China’s ‘shadow trade war’ threatens Australia

29 November, 2020 12:00 AM printer

SYDNEY: Biting new Chinese trade tariffs have stoked fears that Australia's virus-weakened economy is being targeted for political retribution and the two countries may be sliding into a shadow trade war.

Since Canberra pointedly demanded an investigation into the origins and spread of the coronavirus, the number of Aussie businesses being squeezed in China has exploded, reports AFP.

Crates of Australian rock lobsters have been left to rot at a Chinese airport, and mountains of coal have been stuck in Chinese ports.

On Friday, Beijing turned the screw again, hitting Australian wine exports with punitive tariffs of up to 212 percent, essentially closing off a US$1 billion market.

In total, 13 sectors have been targeted according to a running tally from Jeffrey Wilson, a trade expert with the Perth USAsia Centre think tank.

The list so far includes barley, beef, coal, copper, cotton, lobsters, sugar, timber, tourism, universities, wine, wheat and wool. Wilson estimates the total value of Australian goods at risk at around US$40 billion.

It is an eye-watering number that represents 12 percent of all Australia's exports, in a country experiencing its first recession in 30 years. Beyond the fear, fury and headline-grabbing restrictions, trade experts say the overall economic impact for Australia has so far been more modest.

"The number of industries that have been sanctioned is large, but the direct economic impact to the economy as a whole in Australia is going to be significantly smaller," said Wilson.

He estimates the actual economic impact may be US$2 billion to US$4 billion, and perhaps less if affected firms look for other export markets. Curbs on Australian beef have affected only four meat processing plants, three of which are not Australian-owned.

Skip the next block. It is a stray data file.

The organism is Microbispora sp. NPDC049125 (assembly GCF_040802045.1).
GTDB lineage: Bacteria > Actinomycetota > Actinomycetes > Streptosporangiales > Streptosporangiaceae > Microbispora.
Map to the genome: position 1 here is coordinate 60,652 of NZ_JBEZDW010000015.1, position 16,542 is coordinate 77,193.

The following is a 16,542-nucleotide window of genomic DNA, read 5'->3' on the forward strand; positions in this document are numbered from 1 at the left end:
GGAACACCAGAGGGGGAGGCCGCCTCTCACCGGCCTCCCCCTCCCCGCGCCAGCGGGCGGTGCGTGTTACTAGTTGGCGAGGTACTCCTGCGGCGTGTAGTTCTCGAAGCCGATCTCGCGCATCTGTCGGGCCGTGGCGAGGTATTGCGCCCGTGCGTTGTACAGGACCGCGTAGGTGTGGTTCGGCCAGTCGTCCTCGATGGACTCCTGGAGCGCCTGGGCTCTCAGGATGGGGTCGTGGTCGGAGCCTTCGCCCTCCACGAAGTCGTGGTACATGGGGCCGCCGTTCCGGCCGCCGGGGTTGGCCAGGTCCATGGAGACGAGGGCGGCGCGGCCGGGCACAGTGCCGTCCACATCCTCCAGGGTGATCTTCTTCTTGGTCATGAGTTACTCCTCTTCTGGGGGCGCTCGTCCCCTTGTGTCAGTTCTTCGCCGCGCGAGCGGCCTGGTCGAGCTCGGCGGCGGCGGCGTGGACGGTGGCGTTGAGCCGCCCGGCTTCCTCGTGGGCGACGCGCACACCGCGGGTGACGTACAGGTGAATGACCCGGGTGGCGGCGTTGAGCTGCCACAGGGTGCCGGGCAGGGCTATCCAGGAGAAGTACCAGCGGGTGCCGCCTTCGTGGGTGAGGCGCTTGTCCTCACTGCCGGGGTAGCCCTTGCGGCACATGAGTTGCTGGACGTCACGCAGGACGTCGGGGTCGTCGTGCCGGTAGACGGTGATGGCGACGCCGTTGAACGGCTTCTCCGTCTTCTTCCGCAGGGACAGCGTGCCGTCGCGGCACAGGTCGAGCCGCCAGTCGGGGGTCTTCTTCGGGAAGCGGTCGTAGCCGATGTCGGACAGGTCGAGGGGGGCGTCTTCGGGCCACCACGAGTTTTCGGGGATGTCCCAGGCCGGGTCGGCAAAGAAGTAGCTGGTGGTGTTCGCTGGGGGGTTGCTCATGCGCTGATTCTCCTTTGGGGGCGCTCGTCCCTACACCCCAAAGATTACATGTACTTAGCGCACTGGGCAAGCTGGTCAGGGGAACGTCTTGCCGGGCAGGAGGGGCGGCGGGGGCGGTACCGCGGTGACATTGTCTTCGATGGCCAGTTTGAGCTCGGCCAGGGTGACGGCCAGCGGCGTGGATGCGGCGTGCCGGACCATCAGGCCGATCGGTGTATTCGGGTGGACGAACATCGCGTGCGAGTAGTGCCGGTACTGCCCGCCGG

And China's suggestion that its tourists and students boycott Australia poses only a limited threat while there is a virtual ban on travel Down Under during the pandemic.

"The action on coal is something that comes up this time every year, because China has this soft quota on coal imports," said Stephen Kirchner, a trade and investment expert at Sydney University's United States Studies Centre.

"It's a calendar-year quota, so you start to bump up against the quota round about this time." In the two hardest-hit sectors -- barley and wine -- where an Australian export market could be wiped out entirely, the "retaliation" may have happened even if Canberra and Beijing were best of friends.

Scott Waldron of the University of Queensland has studied Chinese agricultural tariffs extensively and believes the sanctions are as much about China's security goals, shaping its own economy and protecting local jobs. Beijing has mulled restricting Australian barley imports since 2018 at the latest, amid worries that China -- which produces only around 20 percent of the barley it needs -- is overly dependent on imports.